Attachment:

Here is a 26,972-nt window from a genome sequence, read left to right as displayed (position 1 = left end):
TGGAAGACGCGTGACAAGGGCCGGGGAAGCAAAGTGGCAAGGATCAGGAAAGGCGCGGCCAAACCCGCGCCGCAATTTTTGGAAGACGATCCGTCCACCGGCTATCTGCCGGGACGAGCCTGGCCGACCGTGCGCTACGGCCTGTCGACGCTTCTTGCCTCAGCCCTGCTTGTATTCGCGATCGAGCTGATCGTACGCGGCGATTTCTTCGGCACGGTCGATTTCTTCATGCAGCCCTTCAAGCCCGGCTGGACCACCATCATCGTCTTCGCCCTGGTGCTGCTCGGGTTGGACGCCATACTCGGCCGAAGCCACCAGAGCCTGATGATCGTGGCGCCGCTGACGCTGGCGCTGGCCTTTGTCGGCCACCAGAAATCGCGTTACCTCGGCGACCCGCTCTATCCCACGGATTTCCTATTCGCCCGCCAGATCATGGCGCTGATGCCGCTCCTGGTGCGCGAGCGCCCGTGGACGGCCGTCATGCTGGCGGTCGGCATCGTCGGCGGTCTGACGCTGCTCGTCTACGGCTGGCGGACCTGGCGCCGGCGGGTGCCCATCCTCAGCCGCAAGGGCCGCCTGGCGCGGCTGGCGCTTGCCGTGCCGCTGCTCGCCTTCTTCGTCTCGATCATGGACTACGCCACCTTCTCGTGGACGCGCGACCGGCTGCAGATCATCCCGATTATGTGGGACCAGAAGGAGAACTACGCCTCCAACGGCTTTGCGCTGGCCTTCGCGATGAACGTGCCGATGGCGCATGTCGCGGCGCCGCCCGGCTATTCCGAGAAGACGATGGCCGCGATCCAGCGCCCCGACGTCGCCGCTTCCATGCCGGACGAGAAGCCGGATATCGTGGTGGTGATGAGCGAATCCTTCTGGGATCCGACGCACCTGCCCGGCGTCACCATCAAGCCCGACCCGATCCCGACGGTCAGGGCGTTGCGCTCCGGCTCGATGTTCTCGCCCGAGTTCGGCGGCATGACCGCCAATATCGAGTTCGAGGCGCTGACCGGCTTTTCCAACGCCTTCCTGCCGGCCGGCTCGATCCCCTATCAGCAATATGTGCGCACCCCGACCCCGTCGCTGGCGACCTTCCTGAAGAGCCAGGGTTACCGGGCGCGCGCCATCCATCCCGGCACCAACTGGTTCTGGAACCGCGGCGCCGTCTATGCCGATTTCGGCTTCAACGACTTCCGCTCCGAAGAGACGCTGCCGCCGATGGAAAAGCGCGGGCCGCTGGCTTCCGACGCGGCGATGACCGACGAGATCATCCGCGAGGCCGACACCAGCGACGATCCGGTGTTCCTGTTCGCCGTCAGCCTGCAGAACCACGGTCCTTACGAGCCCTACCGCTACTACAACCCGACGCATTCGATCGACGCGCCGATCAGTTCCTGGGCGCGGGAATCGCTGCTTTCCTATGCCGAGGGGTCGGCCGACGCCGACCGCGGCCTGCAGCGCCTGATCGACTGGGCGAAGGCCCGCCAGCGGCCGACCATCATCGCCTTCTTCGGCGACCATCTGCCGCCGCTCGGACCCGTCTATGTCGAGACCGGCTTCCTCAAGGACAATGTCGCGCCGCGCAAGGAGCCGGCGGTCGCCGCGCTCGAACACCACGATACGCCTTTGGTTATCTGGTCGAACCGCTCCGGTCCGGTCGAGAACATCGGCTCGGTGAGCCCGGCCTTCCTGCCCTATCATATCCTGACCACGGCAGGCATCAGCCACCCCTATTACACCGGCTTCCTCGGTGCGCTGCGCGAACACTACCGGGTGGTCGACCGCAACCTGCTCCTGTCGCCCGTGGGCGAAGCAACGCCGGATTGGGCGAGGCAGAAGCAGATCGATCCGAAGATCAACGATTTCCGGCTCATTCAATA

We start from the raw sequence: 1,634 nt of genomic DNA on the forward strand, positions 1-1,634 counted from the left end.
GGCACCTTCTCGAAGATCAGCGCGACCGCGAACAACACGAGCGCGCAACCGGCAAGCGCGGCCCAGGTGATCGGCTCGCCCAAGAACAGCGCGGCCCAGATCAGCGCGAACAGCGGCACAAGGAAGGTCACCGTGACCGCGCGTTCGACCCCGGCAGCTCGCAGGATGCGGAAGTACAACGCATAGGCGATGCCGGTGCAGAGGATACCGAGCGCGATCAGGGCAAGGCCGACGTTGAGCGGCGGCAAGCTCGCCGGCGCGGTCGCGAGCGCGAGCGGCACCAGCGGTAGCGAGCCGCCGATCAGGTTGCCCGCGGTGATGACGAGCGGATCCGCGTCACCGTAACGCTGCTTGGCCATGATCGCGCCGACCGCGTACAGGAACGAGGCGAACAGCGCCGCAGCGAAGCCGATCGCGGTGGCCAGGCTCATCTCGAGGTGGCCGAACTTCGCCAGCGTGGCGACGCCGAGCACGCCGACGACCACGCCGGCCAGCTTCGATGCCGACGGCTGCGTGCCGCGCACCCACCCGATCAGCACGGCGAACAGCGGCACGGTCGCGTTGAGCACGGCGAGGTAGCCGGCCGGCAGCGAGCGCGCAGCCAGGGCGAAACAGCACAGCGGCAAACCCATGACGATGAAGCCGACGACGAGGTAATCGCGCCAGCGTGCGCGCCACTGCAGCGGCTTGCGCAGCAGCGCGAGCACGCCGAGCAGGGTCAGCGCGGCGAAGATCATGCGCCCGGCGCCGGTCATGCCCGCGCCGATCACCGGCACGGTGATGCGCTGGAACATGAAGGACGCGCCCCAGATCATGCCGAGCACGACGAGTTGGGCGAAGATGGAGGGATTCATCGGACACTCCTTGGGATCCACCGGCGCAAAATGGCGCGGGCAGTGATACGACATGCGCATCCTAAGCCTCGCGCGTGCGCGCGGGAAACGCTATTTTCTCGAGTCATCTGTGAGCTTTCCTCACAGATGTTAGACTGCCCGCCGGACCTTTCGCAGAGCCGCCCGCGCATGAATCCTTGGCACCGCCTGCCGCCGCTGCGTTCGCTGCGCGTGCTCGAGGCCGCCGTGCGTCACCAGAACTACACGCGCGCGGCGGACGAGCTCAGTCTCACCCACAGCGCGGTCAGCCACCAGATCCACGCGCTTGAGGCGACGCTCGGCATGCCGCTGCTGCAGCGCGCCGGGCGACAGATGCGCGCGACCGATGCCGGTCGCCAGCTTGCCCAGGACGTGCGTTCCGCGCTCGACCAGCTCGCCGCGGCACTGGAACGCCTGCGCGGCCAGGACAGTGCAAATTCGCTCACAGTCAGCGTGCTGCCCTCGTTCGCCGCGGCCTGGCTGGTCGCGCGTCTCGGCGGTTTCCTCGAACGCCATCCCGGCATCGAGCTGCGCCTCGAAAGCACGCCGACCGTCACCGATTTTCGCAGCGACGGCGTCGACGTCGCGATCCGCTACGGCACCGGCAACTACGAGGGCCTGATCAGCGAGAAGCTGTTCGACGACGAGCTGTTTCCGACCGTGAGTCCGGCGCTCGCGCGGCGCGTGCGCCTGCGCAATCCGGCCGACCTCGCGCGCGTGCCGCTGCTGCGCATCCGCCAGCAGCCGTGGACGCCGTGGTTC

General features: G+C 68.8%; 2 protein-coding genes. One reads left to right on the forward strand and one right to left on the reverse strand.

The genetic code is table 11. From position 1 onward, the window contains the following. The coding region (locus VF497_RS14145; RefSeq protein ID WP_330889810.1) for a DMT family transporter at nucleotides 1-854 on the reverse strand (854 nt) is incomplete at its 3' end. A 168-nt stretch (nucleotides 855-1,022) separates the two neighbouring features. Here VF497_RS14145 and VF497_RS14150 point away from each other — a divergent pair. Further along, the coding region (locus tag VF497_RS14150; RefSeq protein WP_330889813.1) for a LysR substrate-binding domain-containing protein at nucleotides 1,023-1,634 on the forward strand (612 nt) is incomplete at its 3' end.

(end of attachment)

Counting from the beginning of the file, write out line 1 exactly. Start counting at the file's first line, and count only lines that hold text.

Here is a 26,972-nt window from a genome sequence, read left to right as displayed (position 1 = left end):